Students gathering in a common area, talking and looking at their devices

Event Report: Learning Technology Supporting Employability

By Neil Dixon (ARU), Rob Howe (Northampton), Uwe Matthias Richter (ARU)

ALT East England and East Midlands organised an event on Learning technology supporting employability at Anglia Ruskin University Peterborough (ARU Peterborough)

The event was structured into five workshops/presentations and a panel discussion and was held on 11 January 2024. The following report summarises the themes of the presentations and the Panel discussion. 

Digital skills and teamwork workshop/sessions

An example of curricular digital skills was demonstrated by Penny Langford (MK College). This aimed to develop an example of digital skills for employability. Participants produced a digital artefact as part of a group activity which intended to demonstrate the skills required in the future. Participants were split into different roles – creator, researcher, spokesperson or timekeeper. The workshop demonstrated that we need skills such as real-world problem-solving and team working in education to prepare for future employment.

Trudy Lynch and Elisha Owen (both ARU) talked about developing virtual team- and project work in the context of extra-curricular digital skills development. ARU’s Students at the Heart of Knowledge Exchange (SHoKE) provides students, academics and external organisations with a unique opportunity to work together in diverse teams on social challenges set by external organisations. They established students could volunteer outside their studies working in a virtual team to help each other solve societal challenges.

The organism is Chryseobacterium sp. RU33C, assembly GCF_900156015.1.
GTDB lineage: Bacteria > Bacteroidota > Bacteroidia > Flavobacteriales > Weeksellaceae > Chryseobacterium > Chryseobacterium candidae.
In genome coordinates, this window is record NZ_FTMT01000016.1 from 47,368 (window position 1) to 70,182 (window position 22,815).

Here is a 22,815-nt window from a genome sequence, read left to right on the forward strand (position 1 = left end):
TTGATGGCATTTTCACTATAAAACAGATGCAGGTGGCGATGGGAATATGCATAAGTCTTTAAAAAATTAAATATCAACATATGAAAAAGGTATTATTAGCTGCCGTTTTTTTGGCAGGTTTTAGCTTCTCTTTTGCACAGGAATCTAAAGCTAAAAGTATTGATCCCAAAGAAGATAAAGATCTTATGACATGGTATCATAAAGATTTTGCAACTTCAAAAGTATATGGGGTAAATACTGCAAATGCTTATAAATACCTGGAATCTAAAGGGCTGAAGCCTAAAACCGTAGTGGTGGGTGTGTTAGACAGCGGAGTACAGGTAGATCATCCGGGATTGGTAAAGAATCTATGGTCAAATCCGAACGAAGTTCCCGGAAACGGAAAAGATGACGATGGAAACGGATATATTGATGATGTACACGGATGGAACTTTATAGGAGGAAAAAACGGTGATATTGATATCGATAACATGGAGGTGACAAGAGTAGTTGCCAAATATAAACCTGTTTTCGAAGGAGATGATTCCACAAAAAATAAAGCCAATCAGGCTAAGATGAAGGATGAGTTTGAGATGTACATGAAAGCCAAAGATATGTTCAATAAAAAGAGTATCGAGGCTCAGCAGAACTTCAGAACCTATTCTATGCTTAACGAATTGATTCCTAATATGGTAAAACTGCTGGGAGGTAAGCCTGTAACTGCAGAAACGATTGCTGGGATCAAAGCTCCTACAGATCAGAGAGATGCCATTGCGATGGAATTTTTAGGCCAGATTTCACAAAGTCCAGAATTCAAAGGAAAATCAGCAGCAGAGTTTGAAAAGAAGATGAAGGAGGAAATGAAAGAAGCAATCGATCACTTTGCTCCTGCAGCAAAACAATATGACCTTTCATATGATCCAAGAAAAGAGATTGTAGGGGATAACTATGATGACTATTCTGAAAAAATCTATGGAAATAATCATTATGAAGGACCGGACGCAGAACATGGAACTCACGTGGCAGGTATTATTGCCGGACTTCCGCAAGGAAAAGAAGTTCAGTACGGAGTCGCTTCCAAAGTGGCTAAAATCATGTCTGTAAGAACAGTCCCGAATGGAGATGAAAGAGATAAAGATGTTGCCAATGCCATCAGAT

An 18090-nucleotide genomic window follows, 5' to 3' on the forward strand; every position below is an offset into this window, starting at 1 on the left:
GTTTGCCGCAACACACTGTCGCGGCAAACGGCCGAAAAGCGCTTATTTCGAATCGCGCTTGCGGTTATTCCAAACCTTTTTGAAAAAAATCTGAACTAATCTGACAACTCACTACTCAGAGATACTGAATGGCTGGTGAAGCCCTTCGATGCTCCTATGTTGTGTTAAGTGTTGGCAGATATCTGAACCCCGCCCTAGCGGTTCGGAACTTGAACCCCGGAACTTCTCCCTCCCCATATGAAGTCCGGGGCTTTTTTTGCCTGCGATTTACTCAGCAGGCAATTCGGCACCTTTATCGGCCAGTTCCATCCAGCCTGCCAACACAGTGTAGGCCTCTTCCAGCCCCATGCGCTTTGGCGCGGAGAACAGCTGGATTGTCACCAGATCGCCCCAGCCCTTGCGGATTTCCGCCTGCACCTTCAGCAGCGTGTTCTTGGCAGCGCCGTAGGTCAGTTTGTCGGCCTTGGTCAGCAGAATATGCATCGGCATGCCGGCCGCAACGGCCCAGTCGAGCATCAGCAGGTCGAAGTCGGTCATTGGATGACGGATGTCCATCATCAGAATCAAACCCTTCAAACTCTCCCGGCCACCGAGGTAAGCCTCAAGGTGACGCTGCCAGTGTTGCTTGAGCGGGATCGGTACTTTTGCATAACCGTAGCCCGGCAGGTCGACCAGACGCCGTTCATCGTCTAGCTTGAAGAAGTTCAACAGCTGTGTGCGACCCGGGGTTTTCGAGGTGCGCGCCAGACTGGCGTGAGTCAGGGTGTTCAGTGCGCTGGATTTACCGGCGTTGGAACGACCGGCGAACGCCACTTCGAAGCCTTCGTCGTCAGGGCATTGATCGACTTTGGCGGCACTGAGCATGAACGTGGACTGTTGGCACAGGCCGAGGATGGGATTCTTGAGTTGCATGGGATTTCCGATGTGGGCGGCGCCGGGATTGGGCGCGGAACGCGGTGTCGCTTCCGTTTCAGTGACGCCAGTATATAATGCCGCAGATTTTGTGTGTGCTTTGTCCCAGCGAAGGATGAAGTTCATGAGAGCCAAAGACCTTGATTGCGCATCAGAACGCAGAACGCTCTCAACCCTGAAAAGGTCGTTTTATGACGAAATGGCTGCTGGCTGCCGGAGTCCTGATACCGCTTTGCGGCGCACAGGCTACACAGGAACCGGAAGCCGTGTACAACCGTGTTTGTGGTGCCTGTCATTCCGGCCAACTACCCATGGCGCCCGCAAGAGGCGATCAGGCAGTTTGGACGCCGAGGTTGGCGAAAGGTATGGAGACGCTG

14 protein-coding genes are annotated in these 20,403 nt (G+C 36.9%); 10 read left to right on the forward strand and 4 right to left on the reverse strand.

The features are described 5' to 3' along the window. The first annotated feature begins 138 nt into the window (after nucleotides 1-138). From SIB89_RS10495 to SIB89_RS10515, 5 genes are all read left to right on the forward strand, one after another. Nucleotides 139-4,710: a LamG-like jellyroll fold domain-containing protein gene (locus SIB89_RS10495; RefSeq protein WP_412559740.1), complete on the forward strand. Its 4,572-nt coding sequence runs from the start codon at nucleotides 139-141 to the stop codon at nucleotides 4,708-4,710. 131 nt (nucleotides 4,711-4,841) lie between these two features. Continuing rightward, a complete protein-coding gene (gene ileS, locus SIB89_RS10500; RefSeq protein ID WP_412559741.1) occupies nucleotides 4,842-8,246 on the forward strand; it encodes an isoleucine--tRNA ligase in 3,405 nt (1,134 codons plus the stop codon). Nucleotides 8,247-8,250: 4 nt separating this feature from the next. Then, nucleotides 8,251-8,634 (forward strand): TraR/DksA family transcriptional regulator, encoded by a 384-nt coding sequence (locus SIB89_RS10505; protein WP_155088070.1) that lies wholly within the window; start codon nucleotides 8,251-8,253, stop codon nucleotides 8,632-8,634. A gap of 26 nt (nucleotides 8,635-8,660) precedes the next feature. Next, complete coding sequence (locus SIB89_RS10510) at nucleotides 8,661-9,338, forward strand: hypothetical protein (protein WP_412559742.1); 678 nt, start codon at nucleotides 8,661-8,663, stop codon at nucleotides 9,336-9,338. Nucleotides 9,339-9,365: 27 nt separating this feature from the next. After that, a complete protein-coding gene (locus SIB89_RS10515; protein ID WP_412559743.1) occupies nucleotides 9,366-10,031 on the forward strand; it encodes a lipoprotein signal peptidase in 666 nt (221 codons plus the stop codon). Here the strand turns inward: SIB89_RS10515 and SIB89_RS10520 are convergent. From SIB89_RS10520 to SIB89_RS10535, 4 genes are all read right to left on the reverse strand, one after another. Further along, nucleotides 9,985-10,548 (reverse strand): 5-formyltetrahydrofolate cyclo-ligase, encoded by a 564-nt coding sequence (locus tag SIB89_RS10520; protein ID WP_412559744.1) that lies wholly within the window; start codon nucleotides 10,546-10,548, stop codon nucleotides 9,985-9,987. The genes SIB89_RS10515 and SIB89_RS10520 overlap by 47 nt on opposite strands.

Another example of curricular teamwork was discussed by Uwe Richter (ARU), who demonstrated an example of a module running virtual team and project work. The session emphasised the different project roles of students with the project scaffolded in stages including project plan, risk assessment, and peer and team evaluation. This was an authentic project-based learning activity which addressed wicked problems. 

Authentic assessment sessions